dcba and dcbi should never be used; they are illegal on the G5. Mac OS X emulates dcba on the G5 by simply ignoring it, since it's just a hint, but this causes a software interrupt to do so -- more about that in our final point.

Remember dispatch groups. The nanojit we use has a construct called the "swaptimizer," which swaps independent instructions around in such a way that more of the CPU's execution units can be running at the same time (i.e., improve instruction-level parallelism) by hoisting up instructions to run overlapped with other instructions that don't depend on that earlier step's result. In certain cases, this can be effective enough to get some instructions seemingly "for free," particularly comparisons that can write out independent comparison results (the PPC has a series of "mini-registers" for this which is quite convenient). For in-order CPUs like the G3 (remember that the G3 is essentially an evolved 603 with all the advantages and disadvantages), this is very valuable, as it only retires instructions in program order despite being superscalar, and it should also be useful for other in-order POWER chips like Xenon, the Cell PPE and POWER6. It is less valuable on the 604 and G4, which both have some limited out-of-order execution, but the G4s in most Macs don't have the reordering logic of later G4 designs.

On the other hand, the G5 is an aggressively out-of-order architecture to improve its instruction-level parallelism in hardware, and can have over 200 instructions in-flight (compared to around 30 for the G4). To reduce the amount of silicon needed to track each and every one of these flying instructions, IBM designed the G5 to take dispatch groups of instructions instead and these groups are what the CPU tracks and what travel through the pipeline. Prior to grabbing the instructions, the G5 will attempt to reorder them for maximum performance. As a result, the swaptimizer is less effective here because it's cherry-picking the low-hanging optimization fruit that the G5 already schedules for, but it does help to pack groups better so that an earlier group is less likely to need the result of a later group.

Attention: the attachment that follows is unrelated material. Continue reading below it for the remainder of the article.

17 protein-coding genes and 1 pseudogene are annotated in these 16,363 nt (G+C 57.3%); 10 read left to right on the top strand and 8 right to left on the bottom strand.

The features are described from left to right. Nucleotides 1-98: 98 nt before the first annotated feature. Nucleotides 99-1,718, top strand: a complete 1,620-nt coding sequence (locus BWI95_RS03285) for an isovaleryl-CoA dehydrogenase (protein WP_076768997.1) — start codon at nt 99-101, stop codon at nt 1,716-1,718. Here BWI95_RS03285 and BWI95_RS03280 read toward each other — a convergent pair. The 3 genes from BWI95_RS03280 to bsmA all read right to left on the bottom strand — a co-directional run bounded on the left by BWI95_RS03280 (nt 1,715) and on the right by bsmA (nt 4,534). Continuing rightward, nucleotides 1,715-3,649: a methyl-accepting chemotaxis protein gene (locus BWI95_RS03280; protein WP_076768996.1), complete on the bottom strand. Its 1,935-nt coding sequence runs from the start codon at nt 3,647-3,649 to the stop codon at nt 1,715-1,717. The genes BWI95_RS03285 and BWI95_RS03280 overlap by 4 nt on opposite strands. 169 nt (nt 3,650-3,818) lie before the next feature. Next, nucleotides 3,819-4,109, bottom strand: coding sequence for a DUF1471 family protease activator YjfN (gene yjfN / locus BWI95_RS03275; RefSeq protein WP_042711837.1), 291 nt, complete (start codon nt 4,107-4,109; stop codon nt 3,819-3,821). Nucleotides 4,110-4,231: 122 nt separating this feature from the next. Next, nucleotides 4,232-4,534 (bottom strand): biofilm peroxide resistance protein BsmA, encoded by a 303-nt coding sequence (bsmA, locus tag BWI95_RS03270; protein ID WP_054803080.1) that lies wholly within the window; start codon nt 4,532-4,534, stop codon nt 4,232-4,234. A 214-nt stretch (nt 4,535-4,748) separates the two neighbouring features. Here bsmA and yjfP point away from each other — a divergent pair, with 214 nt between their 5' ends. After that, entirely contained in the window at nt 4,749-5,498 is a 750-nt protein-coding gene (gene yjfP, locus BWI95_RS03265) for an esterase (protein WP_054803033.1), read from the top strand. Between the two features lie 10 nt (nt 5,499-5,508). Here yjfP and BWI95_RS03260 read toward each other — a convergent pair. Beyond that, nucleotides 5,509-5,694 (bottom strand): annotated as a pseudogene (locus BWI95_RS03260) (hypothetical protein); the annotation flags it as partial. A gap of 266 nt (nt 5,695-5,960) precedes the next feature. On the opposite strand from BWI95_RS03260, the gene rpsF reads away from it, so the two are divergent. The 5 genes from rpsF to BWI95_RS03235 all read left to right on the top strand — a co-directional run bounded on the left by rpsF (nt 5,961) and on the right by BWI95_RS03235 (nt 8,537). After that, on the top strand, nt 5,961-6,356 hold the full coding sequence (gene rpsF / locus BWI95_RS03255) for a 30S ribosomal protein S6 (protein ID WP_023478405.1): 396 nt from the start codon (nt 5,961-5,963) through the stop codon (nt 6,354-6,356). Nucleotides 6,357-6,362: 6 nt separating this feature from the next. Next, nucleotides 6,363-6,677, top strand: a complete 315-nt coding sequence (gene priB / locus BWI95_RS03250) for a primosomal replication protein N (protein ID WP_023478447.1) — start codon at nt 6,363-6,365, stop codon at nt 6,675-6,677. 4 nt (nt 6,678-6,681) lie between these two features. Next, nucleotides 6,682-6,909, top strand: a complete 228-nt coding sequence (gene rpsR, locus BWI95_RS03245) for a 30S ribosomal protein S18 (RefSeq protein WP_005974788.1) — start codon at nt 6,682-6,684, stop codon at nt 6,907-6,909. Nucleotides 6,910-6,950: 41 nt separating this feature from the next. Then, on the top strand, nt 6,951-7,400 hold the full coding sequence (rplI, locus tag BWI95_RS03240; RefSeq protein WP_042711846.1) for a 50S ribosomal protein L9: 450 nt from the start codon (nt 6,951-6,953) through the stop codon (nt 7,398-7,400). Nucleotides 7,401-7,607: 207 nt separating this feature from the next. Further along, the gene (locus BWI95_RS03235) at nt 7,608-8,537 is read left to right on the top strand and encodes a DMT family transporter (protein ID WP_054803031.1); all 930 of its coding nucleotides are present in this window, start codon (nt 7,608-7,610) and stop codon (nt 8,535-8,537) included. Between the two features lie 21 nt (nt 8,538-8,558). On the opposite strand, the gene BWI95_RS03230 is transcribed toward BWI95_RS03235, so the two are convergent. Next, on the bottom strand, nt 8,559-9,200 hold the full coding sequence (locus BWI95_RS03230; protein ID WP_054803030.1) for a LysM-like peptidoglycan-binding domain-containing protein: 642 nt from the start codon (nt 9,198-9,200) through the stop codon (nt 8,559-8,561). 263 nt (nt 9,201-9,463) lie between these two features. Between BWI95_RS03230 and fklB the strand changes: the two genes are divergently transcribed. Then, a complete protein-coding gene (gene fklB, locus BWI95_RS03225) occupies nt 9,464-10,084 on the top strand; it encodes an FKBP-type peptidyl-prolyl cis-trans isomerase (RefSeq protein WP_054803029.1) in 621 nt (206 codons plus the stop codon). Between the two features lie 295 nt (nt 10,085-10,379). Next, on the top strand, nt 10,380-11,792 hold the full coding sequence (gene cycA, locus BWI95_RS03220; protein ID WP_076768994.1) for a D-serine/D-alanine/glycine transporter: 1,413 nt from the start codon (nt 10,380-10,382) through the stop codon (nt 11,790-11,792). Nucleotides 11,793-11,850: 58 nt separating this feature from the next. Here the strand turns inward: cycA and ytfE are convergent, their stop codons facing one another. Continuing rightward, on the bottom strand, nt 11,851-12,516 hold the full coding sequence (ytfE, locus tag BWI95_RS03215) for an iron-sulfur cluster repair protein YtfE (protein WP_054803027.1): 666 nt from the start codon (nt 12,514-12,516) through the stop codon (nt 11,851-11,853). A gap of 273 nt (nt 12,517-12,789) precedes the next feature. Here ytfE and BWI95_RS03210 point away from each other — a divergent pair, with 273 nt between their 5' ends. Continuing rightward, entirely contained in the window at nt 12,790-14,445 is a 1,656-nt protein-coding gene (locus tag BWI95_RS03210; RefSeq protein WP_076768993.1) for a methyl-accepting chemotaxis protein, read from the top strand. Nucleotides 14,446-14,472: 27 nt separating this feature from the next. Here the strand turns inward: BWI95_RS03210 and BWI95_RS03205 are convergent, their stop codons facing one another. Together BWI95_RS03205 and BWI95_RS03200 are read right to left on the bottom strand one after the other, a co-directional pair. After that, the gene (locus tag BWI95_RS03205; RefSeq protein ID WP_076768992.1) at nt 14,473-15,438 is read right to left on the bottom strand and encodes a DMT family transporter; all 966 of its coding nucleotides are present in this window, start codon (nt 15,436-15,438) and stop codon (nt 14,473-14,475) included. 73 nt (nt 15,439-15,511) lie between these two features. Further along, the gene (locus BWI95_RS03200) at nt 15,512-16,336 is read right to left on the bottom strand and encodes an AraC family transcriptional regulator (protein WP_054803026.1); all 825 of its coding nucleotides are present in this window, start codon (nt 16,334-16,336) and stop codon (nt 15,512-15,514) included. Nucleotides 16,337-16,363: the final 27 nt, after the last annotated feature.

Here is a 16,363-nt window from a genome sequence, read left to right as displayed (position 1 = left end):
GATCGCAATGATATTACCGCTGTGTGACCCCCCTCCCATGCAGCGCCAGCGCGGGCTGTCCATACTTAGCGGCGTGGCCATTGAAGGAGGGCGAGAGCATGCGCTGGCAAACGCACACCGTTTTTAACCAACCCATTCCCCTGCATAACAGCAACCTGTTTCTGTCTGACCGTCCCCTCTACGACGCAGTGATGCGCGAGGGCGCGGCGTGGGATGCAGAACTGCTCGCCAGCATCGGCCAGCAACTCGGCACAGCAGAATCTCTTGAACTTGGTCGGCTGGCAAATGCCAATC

Dispatch groups actually contain operations rather than individual instructions. In most cases this is an academic point, as the operation is usually the same as the instruction. Ordinarily dispatch groups contain five operation slots: four for individual operations, and an optional branch instruction, so most dispatch groups fall between every fourth instruction. The branch instruction always terminates a dispatch group, and a dispatch group may never have more than one branch. The distinction between operations and instructions will be covered in my next point. The pieces of the group then enter the processor and are issued and executed, and the groups, not the already reordered instructions, are then retired in-order.

Because the instructions execute for most intents and purposes as a unit, certain interdependencies can really hurt, most notoriously loads and stores to nearby addresses in the same group. For example, in the LIR operation d2i that converts a double to an integer, the stfd instruction should be in an earlier group than the lwz that follows it (remember that instructions in the nanojit are emitted working down from the top of memory) because they work on memory addresses that are very close to each other. Since this could lead to a problem with aliasing if they run together in the same group, the G5 has to "undo the group" and split them apart, leading to a pipeline spill as this won't be detected until the group is formed and its addresses are calculated. It improves performance to insert a couple of nop instructions between them, which essentially act as empty space in the group, and forces the G5 to split the group ahead of time. This is tunable; our code worked best with two, and gained a small but meaningful number of points on V8. In fact, this is particularly a problem for any code that has to interconvert between floating point and integer registers, because such conversion must store in memory as an intermediate step (there are no direct FPR to GPR moves in any Power Mac processor). Shark checks for this specific situation and Apple calls it a "LSU [Load Store Unit] Reject" in ADC.

Certain instructions do better at certain positions in the group, too. For example,